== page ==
by Ann Garrison
If you’ve ever imagined being a daring foreign correspondent flying into parts unknown, you may at first find vicarious adventure in Judi Rever’s book “In Praise of Blood: Crimes of the Rwandan Patriotic Front.” Her story begins in 1997, one week after Zaire’s longtime dictator Mobutu Sese Seko was toppled by a coalition of Rwandan, Ugandan and Congolese forces. She writes, “I headed for the region, now renamed the Democratic Republic of Congo, to cover the humanitarian crisis. At the time, I was a reporter for Agence France Presse (AFP), born and raised in Québec but living with my new husband in Paris.”
The humanitarian crisis was hundreds of thousands of Rwandan refugees, mostly Hutus, who had crossed the Rwandan-Congolese border, then scattered into Congo’s dense equatorial jungle, fleeing attacks by Rwandan President Paul Kagame’s Tutsi-led army. The epic scale of the refugee crisis was captured in the Frontline documentary “Rwanda 1994.”
The refugees were nearly all civilians who had fled Rwanda at the end of its 1990-1994 war and genocide, which ended in then Gen. Kagame’s seizure of power. Kagame claimed to be pursuing the survivors in Congo because they were genocide criminals, but the vast majority were innocent Hutu civilians including women, children, and the elderly.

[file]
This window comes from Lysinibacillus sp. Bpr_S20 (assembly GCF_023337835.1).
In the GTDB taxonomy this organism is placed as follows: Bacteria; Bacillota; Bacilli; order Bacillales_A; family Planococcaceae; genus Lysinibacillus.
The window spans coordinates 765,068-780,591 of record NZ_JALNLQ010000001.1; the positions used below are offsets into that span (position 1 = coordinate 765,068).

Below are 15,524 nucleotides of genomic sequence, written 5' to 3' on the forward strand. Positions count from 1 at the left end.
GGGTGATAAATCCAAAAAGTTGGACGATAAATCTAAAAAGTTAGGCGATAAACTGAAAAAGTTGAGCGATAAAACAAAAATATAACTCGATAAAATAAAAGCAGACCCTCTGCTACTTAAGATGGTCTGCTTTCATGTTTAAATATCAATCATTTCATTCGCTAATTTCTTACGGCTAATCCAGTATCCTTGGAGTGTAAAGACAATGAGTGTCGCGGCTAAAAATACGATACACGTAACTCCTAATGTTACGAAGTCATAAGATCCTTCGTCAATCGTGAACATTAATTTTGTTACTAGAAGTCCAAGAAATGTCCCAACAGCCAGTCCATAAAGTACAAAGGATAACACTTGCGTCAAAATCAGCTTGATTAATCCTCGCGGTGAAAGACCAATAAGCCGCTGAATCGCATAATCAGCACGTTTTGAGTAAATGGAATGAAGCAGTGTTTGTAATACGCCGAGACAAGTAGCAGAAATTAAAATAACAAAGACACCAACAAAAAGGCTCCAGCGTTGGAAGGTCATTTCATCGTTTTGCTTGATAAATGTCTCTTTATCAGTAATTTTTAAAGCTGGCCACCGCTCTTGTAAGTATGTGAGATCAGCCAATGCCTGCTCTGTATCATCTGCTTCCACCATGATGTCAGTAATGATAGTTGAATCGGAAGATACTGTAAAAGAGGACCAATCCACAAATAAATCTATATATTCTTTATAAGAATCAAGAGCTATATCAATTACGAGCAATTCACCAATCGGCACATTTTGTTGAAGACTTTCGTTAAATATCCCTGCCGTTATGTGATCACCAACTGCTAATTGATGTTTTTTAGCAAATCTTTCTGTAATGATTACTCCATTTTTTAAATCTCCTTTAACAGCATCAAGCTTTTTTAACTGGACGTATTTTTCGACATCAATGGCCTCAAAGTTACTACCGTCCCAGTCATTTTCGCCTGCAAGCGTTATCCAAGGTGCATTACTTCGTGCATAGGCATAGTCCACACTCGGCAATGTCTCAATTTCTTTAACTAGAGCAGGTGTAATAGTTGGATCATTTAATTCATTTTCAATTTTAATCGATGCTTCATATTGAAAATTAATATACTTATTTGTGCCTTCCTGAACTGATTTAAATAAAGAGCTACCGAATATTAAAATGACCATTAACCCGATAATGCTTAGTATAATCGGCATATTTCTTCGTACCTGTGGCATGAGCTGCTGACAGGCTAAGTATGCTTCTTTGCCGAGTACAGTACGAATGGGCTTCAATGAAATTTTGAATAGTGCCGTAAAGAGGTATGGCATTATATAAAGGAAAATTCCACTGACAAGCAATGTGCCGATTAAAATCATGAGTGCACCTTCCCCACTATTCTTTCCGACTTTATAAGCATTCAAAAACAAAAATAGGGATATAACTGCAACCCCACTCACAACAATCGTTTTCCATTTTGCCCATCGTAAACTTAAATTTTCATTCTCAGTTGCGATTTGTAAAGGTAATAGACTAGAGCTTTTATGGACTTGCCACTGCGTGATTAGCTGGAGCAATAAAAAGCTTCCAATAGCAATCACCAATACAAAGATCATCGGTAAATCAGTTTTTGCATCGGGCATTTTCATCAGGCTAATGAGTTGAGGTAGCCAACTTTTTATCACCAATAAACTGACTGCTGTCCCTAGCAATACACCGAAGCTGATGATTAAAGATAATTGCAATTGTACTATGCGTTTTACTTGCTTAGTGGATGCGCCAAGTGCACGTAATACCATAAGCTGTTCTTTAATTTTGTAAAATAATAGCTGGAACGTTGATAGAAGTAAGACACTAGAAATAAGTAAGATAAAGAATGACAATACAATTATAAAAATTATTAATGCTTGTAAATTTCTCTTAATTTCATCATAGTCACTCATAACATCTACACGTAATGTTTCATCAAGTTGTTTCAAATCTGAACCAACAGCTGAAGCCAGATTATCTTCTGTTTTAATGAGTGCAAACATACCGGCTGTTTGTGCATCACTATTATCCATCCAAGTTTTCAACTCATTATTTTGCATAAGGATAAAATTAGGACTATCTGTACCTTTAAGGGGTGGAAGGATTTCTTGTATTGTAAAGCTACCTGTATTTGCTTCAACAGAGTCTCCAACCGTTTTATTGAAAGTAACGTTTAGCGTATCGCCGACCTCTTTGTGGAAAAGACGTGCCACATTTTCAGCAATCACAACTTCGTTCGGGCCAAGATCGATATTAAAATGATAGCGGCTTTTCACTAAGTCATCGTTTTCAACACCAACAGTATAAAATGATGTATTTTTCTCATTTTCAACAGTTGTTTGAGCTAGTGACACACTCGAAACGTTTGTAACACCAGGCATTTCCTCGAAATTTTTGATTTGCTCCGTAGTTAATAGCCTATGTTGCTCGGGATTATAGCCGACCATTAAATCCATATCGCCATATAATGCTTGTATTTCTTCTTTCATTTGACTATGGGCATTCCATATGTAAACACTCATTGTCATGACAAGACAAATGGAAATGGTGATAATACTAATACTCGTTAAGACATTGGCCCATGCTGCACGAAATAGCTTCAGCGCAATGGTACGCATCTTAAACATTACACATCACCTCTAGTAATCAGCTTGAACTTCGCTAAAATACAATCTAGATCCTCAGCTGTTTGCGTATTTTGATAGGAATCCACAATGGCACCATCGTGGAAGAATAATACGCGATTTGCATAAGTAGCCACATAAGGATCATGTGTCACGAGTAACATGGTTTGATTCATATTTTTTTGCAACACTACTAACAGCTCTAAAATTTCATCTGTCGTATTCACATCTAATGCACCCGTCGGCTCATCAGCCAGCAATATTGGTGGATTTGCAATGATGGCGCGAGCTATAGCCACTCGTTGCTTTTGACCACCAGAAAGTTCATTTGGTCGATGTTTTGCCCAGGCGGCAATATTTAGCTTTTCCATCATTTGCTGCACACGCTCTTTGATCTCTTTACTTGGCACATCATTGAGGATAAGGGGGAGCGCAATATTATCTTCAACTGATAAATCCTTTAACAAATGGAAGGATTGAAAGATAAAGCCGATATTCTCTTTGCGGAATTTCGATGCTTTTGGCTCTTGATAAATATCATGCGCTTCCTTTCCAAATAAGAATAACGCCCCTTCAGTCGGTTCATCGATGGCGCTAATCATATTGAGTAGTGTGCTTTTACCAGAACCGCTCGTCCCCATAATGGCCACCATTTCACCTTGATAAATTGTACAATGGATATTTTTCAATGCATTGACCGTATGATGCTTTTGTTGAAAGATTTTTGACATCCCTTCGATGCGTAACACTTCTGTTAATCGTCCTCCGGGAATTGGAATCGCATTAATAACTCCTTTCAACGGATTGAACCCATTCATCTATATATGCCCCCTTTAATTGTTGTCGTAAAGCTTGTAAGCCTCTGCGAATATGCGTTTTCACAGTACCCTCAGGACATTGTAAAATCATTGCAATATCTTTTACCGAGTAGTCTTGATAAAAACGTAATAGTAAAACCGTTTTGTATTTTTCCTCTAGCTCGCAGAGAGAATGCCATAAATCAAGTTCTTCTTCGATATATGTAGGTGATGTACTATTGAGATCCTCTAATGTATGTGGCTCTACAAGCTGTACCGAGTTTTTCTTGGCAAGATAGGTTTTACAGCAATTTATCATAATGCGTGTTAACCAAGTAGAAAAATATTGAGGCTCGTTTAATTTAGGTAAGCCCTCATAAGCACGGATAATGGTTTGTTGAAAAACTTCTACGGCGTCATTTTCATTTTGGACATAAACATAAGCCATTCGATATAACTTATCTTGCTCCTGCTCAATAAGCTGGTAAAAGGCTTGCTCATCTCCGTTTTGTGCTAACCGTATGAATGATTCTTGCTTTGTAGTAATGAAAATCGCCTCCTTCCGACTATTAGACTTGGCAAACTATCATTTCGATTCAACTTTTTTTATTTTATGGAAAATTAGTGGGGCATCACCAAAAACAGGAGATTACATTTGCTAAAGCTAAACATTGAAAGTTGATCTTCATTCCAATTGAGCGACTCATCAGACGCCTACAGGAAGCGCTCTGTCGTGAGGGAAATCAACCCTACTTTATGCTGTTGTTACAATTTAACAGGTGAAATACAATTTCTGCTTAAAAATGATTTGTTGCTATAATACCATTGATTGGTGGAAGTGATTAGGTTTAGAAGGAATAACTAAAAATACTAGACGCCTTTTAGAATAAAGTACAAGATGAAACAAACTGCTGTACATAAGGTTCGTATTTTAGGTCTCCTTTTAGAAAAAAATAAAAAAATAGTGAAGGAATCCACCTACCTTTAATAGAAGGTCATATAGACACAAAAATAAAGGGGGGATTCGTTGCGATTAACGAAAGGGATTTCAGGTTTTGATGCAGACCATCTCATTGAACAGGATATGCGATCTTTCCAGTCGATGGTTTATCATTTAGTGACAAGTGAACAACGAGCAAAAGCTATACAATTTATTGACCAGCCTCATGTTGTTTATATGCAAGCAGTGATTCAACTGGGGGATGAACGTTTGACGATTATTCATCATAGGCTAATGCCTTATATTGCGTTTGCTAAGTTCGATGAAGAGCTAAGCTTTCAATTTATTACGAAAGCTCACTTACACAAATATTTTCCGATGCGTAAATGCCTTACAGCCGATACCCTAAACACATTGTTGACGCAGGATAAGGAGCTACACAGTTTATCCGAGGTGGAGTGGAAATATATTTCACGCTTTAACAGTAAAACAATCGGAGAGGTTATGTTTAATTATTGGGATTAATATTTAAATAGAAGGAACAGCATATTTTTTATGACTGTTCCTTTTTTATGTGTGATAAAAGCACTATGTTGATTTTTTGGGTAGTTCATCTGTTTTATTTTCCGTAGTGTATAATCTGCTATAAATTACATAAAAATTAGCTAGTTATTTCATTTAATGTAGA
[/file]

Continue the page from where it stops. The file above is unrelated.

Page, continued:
Rever joined groups of Congolese volunteers with the U.N., Médecins Sans Frontières and the Red Cross, who “were there, day in and day out, to provide the means of life to people on the edge of death.” Crossing a dilapidated bridge over a river deeper into the jungle was the first of many times she risked her life before this story ended.
In the jungle she and her search-and-rescue companions met a man in a U.N. sash with a walkie-talkie and a megaphone. He’d been searching for Rwandan refugees, calling, “Rwandan refugee, Rwandan refugee. It’s the Red Cross and the United Nations. We have food and medicine for you. Please come out of the forest. No one will hurt you.”
That was one of the book’s more chilling moments for me because by the time I read it, I had already read many books and U.N. reports that included accounts of how Kagame’s army had taken control of villages, then called all the villagers into the village center to, they said, distribute food, and instead murdered them en masse. I imagined these desperate refugees trembling at the promises reaching them through a megaphone, wondering whether those speaking were really relief workers or more of Kagame’s soldiers hoping to lure them out and then slaughter them.